Syncom II was launched 26 July 1963, a few days later than planned. It played the Star Spangled Banner to Kingsport as it reached orbit. Then delicate adjustments had to be made over a considerable time to nudge it into position over the South Atlantic where it would remain in geostationary orbit. Syncom I had not achieved such an orbit and considerable care was being taken with Syncom II. Kingsport was tied up in Lagos and was testing data, FAX, and voice channels.

The planned phone call between President and Prime Minister was delayed a week, taking place on 23 August 1963. According to reports Vice President Johnson, UN Secretary General U Thant and others were at the White House. PM Balewa was aboard Kingsport with his Foreign and Communications Ministers and other dignitaries. The call was routed to Lakehurst, N.J. then up to Syncom II and down to Kingsport. The event is noted as being the first satellite linked phone call between heads of state. The significance of the capability demonstrated is much larger as I can remember shouting to be heard and wondering what was being said in overseas calls as late as 1968. As these birds began to roost in those relatively stable perches we began to expect direct dialed conversations across oceans as clear as to next door.

The dome (or "balloon") was removed at the end of the satellite support mission, leaving the technical group a large "beach" for sunning and general outside gathering place. There was also a large helicopter deck at the stern, but we rarely went there. In later years, after a service in really remote areas far from the usual support, this helicopter deck had large walk-in refrigerators that had been used to carry extra stores.

There was a fully equipped small hospital, by far the best medical facility I know of on any of the ships. There was a basketball court down in one of the holds with weights and some other recreational equipment over in a corner. The movie facilities were by far the best. Instead of a lounge or wardroom doubling as a place for movies we had a movie room with rows of comfortable chairs and Navy issue sofas that doubled as a lounge. This was the "extra" stuff, but for me did not make up for the lack of other facilities and less cave like atmosphere typical on later or other old refitted ships. For one thing shower and toilet facilities were communal unlike those usual on other ships' officer and technical quarters. They were also fewer. While most had one facility for about four people, usually in a connecting bath, Kingsport had less than a one in six ratio with a normal sized group. A shower could involve several trips down to the two or three stall community shower to find it in use.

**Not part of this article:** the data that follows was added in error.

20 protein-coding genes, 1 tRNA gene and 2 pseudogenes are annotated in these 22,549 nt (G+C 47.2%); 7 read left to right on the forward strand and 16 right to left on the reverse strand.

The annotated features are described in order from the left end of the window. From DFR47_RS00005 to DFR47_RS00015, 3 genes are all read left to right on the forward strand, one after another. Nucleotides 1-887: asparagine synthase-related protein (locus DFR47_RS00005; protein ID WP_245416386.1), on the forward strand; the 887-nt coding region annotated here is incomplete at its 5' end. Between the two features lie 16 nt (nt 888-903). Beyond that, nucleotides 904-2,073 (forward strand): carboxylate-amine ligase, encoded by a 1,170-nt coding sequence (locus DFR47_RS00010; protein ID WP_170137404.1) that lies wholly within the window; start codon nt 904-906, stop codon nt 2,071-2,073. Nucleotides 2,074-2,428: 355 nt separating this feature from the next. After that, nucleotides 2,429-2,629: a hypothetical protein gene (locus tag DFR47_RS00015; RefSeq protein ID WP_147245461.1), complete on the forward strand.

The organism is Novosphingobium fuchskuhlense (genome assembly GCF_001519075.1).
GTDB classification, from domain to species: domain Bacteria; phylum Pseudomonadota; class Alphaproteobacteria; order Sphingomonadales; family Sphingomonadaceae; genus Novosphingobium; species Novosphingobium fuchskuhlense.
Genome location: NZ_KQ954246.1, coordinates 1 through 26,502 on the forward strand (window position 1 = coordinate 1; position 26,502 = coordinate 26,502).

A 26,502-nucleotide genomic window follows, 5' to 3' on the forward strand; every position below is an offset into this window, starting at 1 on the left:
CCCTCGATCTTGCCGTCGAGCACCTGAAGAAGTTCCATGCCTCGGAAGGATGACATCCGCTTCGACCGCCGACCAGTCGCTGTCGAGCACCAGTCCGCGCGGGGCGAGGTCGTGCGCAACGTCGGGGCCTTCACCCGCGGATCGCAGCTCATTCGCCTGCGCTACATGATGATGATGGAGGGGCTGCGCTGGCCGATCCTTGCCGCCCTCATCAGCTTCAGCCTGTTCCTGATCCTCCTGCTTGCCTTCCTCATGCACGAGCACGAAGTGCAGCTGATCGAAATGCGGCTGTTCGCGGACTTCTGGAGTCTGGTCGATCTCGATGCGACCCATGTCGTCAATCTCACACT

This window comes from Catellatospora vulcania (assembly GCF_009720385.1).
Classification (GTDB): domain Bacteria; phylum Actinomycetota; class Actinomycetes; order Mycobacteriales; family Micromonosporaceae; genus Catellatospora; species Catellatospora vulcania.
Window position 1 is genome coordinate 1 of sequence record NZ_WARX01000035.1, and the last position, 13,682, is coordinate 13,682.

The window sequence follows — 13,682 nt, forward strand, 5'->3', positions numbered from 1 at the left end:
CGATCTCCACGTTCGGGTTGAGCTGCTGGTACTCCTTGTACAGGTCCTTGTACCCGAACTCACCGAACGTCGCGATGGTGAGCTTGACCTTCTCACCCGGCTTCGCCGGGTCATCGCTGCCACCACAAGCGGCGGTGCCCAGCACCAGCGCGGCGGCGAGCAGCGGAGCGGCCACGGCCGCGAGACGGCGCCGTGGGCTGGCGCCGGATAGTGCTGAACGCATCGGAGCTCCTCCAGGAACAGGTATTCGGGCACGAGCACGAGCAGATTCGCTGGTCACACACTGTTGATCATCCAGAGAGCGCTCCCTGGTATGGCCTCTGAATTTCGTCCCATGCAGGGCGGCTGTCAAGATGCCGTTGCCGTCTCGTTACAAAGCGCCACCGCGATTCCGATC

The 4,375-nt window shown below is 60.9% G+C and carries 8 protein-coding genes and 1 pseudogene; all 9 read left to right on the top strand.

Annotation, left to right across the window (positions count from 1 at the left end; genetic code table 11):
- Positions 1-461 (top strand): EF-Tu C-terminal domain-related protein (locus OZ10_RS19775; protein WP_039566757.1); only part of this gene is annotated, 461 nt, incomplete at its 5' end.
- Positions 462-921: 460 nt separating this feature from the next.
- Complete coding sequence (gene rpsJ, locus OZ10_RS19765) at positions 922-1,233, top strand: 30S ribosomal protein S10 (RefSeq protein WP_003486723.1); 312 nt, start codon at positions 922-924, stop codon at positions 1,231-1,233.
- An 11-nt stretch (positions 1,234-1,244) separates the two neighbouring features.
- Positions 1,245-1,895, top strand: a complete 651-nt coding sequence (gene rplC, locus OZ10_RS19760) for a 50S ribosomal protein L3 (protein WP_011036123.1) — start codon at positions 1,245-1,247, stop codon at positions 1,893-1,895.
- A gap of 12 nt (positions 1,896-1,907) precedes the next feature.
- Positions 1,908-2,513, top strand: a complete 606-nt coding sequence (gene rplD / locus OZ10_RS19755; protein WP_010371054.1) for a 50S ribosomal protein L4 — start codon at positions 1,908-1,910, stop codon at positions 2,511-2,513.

The working spaces were large. Survey control was good sized area forward. From there, in the early days, one walked down a wide passage past several bays with long dead equipment from satellite days. These bays had blue and red light as well as white light options on a rotary switch. Far in the back, usually only a pool of light at the end of that passage, was our working space. Off that was a technical library with several thousand volumes - complete with check out file and catalog. The overall effect could be a bit spooky. I remember working alone at something like 0200 and thinking how like some derelict this was with the long abandoned electronics, dead library, and empty spaces around

In about 1972 all the old equipment went over the side. One of those bays was converted to a bright, roomy working space for us and our old space by the library became an electronic repair shop and storage area, usually a dark cave down the passage where people rarely went. I have no idea what happened to the library.